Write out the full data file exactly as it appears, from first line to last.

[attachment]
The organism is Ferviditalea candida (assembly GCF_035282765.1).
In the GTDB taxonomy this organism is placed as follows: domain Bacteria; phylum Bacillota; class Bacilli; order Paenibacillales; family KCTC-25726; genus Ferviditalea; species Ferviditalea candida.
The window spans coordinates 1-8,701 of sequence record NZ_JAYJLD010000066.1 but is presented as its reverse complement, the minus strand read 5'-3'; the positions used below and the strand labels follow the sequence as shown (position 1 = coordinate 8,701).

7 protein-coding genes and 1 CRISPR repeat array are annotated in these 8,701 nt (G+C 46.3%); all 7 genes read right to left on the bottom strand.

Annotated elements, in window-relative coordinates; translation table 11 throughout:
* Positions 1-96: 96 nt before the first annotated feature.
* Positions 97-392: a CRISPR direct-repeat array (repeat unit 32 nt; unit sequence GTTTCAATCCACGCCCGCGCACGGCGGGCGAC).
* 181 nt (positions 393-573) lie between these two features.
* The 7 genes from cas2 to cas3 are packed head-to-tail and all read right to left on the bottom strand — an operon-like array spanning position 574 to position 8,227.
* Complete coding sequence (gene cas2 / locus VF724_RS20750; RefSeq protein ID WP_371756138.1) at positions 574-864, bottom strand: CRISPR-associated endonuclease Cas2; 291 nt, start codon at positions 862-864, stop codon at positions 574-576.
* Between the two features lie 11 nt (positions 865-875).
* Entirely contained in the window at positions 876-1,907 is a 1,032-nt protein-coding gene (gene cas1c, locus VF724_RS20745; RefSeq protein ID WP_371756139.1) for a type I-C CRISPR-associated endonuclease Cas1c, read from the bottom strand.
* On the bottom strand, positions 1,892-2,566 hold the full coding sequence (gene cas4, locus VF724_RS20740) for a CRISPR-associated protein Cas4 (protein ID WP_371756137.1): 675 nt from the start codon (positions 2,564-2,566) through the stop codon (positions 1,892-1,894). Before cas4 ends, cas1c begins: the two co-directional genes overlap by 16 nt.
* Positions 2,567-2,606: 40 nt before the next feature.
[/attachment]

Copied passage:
The organism is Ferviditalea candida (assembly GCF_035282765.1).
In the GTDB taxonomy this organism is placed as follows: domain Bacteria; phylum Bacillota; class Bacilli; order Paenibacillales; family KCTC-25726; genus Ferviditalea; species Ferviditalea candida.
The window spans coordinates 1-8,701 of sequence record NZ_JAYJLD010000066.1 but is presented as its reverse complement, the minus strand read 5'-3'; the positions used below and the strand labels follow the sequence as shown (position 1 = coordinate 8,701).

7 protein-coding genes and 1 CRISPR repeat array are annotated in these 8,701 nt (G+C 46.3%); all 7 genes read right to left on the bottom strand.

Annotated elements, in window-relative coordinates; translation table 11 throughout:
* Positions 1-96: 96 nt before the first annotated feature.
* Positions 97-392: a CRISPR direct-repeat array (repeat unit 32 nt; unit sequence GTTTCAATCCACGCCCGCGCACGGCGGGCGAC).
* 181 nt (positions 393-573) lie between these two features.
* The 7 genes from cas2 to cas3 are packed head-to-tail and all read right to left on the bottom strand — an operon-like array spanning position 574 to position 8,227.
* Complete coding sequence (gene cas2 / locus VF724_RS20750; RefSeq protein ID WP_371756138.1) at positions 574-864, bottom strand: CRISPR-associated endonuclease Cas2; 291 nt, start codon at positions 862-864, stop codon at positions 574-576.
* Between the two features lie 11 nt (positions 865-875).
* Entirely contained in the window at positions 876-1,907 is a 1,032-nt protein-coding gene (gene cas1c, locus VF724_RS20745; RefSeq protein ID WP_371756139.1) for a type I-C CRISPR-associated endonuclease Cas1c, read from the bottom strand.
* On the bottom strand, positions 1,892-2,566 hold the full coding sequence (gene cas4, locus VF724_RS20740) for a CRISPR-associated protein Cas4 (protein ID WP_371756137.1): 675 nt from the start codon (positions 2,564-2,566) through the stop codon (positions 1,892-1,894). Before cas4 ends, cas1c begins: the two co-directional genes overlap by 16 nt.
* Positions 2,567-2,606: 40 nt before the next feature.